Tenerife Tales
An Ex Pat´s Life On A Rock In The Atlantic by Sue Havenhand

Jul
18

Rock Story opened its doors only a few weeks ago after endless auditions and rehearsals which have clearly paid off. This show is stunning and just so professional – its hard to believe it is here in little old Tenerife.

In three parts, we begin with an Abba extravaganza, in tribute to the highly successful musical and film Mamma Mia. The vocals are tight and choreography wonderful, but what this sets this Abba show apart from countless others is the addition of a four piece band and four amazing dancers. The stage set is full of colour and so visual – and of course the songs stand up for themselves. A nice touch is one of the girls playing live piano for The Winner Takes It all. Some 40 minutes later the Abba section draws to a close, and after a short interval its on with part two – The Pink Wall.

I have to confess this is my favourite section of the show. What I didn’t expect was a light show to rival any major UK venue – those expecting a Pink Floydesque display will not be disappointed – it is fantastic. I didn’t know I liked Pink Floyd until I saw the “Pulse” concert on video. I became a fan over night, and Comfortably Numb is in my Top 10 of guitar solos – ever. For that reason I took some footage on my iPhone which has not come out too bad, take a look.

All in all, an outstanding 40 minute set which showcases the talents of these four guys extremely well. As if that wasn’t enough, we have a contortionist / acrobat swinging from the ceiling adding to the visuals. I could write forever, but seeing is believing – and this show has to be seen to be believed. Another high spot is the amazing vocal solo of Hayley Butler in The Great Gig In the Sky – go girl!! The €25 entrance fee is worth it for this section of the show alone, however after another short break we return for the finale – a tribute to the late great Freddie Mercury and Queen.

Marc Quee is no stranger to being Freddie having done the show in the bars some 12 years ago – and his experience shows. Riding a Harley through the audience and onto the stage is some entrance, and again, the band do not disappoint, with the crowd pleaser’s coming one after the other. Again we have the lovely Hayley dueting on Barcelona – a great job.

In conclusion this really is a good night out and is sure to be a hit with a wide cross-section of tourists from all sections of the globe. Dont take my word for it though, get your tickets in one of the many excursion shops on the Island, and get along to Exit Palace to experience it for yourselves.

Jun
01

I write this time from the UK due to an unscheduled trip following a family bereavement. For some time I have  held the view that you have to be away from your home country for a good while to appreciate what it really has going for itself. In these difficult times the grass does indeed seem greener at home, in more ways than one. But where do we call home? After almost 13 years of living in Tenerife I still refer to the UK as “home” and to my return to Tenerife as “going back”. I know others however who would not share my opinion, it is very much a personal thing.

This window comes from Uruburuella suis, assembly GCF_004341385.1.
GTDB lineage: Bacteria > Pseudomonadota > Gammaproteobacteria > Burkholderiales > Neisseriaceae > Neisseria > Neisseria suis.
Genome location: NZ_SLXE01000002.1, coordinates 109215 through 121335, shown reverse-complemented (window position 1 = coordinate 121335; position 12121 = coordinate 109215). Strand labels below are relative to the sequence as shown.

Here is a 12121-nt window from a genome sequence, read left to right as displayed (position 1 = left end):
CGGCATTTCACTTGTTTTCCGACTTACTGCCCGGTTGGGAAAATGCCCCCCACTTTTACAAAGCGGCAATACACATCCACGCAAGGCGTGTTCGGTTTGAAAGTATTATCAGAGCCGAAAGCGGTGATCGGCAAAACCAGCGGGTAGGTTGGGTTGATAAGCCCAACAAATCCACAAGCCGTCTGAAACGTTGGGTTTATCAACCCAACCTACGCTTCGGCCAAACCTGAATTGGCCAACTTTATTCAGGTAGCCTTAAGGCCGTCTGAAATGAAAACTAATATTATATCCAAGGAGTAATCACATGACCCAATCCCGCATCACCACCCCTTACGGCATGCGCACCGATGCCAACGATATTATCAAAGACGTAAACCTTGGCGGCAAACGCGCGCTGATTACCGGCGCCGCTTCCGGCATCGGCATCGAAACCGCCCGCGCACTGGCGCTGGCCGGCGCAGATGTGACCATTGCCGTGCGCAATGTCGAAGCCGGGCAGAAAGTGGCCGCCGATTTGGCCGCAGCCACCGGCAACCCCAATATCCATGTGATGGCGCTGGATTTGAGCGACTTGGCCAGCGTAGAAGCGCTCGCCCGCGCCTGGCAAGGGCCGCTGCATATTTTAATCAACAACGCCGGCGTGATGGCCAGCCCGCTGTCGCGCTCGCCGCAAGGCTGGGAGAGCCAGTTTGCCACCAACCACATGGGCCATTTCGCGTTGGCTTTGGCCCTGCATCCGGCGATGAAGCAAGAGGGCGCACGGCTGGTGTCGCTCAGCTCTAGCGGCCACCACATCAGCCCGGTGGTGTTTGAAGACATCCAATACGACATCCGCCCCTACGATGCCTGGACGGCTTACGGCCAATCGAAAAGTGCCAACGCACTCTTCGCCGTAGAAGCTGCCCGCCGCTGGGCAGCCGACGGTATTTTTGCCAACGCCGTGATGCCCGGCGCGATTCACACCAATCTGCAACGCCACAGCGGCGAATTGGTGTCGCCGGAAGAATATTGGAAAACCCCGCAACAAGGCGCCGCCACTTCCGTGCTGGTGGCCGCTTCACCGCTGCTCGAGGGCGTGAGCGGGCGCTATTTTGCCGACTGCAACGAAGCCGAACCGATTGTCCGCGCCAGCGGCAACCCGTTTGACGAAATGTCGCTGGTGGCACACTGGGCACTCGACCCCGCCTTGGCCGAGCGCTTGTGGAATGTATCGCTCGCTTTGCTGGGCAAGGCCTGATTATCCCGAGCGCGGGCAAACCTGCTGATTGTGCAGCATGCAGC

“Yorkshire – Gorgeous”

If home is where the heart is then mine never really left Yorkshire if I am honest. I would never regret the move to Tenerife however, the island has been good to us, and I would not have my much-loved son had I stayed in the UK. But now? I don’t know. It becomes increasingly harder to stay afloat, everyone is scratching around for what work there is and desperation brings out the worst in many. The phrase “selling your own Grandmother” springs to mind, and it’s not pretty.

Yet what are the options? As much as I am still very much in love with England, I am not naive enough to believe that it is not without its problems, and that carving out a living there is a challenge indeed. But the safety net provided by family and friends surely makes the idea a little more tempting?

Pontefract Castle circa 17th Century. Oliver Cromwell took it upon himself to fire cannon balls at it, but its ruins remain today.

One of the draws of England, for me, is the sense of belonging. Try as I might, even after all this time I simply do not feel this in Tenerife. I feel like a guest in someone else’s house, and like a fraud gate crashing their fiestas. Yet I return to Yorkshire, look around my home town and feel so very much at home. It may not be perfect, but its mine. Is it real or is it nostalgia? Would I desperately miss Tenerife if I returned to the UK, miss living near a great beach, miss the fact that my son can jump in the pool after school, miss not needing a bank loan to buy a bottle of wine? Maybe. Possibly. Probably. We will have to see, as at some point we will return “home” on a permanent basis. Until then, a twice yearly fix is the order of the day.